Archaeologists to down trowels at Macroom bypass
Archaeologists working on the route of the Macroom bypass have voted to down tools over a pay dispute with their employer, Irish Archaeological Consultancy. The planned strike threatens to hold up construction work on the bypass, which already has a long history of delays for reasons ranging from the welfare of the Kerry Slug to the economic crash of 2007.
The planned strike on Wednesday July 4 follows a decision by Unite trade union members working for Irish Archaeological Consultancy (IAC) to take industrial action on foot of a pay claim. The stoppage in Macroom will be the first in a planned nationwide series of strikes by IAC workers.
The union claims that IAC, which has been contracted to carry out archaeological works on the N22 Macroom bypass, has refused to discuss their pay claim either directly or in the Workplace Relations Commission. The Corkman sought a comment from IAC but they had failed to respond by the time of going to press on Wednesday.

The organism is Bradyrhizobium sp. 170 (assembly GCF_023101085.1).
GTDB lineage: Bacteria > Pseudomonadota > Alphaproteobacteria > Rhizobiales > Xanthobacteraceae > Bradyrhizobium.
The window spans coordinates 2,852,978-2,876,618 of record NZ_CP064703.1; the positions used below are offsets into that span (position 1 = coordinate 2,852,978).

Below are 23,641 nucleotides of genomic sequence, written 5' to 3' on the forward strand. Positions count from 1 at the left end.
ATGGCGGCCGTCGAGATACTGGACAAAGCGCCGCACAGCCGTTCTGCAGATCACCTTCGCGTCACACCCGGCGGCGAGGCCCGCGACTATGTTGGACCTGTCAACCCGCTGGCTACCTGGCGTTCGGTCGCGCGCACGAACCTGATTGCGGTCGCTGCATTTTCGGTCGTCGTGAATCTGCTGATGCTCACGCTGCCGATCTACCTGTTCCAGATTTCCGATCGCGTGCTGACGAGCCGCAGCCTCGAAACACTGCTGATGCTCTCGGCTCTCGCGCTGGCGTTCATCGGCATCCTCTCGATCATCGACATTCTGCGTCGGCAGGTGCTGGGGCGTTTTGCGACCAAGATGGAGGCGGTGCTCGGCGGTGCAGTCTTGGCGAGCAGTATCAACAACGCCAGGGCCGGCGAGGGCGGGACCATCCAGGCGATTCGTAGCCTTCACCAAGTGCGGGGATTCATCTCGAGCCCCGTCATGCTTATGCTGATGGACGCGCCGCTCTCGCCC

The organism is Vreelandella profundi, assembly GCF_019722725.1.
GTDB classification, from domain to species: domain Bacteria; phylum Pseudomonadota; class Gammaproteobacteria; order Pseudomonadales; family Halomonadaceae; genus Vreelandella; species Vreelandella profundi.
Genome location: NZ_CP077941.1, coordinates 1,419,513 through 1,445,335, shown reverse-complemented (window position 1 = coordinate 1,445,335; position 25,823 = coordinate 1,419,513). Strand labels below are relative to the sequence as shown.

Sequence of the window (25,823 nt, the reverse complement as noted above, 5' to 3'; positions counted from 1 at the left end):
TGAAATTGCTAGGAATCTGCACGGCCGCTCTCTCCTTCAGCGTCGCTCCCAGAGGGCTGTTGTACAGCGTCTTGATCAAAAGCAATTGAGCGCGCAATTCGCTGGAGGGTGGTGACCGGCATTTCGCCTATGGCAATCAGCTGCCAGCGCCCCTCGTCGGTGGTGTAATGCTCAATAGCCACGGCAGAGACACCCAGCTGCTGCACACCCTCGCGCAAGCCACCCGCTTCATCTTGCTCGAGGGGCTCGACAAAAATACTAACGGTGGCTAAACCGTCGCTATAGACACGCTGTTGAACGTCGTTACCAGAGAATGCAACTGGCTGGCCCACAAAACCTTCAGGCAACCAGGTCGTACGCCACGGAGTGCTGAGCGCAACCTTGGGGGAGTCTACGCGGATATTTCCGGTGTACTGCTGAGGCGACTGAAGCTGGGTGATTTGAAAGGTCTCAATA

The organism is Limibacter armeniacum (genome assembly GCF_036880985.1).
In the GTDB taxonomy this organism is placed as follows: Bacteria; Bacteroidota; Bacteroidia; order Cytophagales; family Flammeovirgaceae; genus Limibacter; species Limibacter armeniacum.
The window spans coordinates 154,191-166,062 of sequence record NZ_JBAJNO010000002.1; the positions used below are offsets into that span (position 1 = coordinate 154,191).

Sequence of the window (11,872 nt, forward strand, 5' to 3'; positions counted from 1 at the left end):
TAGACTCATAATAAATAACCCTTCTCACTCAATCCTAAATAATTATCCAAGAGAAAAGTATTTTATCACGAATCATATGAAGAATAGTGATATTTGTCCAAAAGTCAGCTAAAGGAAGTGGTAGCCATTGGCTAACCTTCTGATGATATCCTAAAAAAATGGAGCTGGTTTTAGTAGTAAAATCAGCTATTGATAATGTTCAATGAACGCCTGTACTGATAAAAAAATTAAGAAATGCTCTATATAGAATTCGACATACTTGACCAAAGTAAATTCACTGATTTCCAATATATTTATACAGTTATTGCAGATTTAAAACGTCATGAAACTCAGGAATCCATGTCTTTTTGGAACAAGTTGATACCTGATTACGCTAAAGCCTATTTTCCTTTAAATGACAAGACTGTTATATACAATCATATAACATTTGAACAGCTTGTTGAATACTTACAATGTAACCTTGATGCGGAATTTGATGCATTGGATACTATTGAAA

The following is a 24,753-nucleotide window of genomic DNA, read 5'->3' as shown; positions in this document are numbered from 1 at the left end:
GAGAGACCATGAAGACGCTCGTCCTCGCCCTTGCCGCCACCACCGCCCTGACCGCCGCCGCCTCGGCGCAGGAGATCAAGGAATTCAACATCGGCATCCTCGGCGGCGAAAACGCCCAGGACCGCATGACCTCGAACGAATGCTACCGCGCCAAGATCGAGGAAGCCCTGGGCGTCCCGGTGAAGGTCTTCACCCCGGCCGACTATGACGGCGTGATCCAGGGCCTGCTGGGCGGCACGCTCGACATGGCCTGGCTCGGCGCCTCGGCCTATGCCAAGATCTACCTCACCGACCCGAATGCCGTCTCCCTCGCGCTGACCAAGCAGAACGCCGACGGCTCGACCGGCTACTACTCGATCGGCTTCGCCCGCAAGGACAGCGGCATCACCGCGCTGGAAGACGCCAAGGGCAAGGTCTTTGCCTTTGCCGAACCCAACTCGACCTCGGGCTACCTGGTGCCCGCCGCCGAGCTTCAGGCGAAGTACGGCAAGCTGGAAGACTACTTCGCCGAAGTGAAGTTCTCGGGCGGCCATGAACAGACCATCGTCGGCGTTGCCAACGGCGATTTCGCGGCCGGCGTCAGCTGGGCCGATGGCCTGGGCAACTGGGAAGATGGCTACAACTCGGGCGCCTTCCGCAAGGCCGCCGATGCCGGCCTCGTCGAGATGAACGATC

A Unite spokesperson said that eight of the union's archaeological branch members employed by IAC will be "downing trowels" at Bealick and Sliabh Riagh, as well as a small logistical facility near Cappagh West on July 4. In addition, other Unite members working on the project will not pass the picket.
"IAC's revenues are growing at approximately 20 per cent per annum, yet some of the workers who have contributed to their outstanding success make only slightly above the living wage," said Unite Regional Coordinating Officer Richie Browne. He added that workers felt they had no alternative but to take industrial action but their trade union would "remain available for meaningful discussions to resolve the dispute".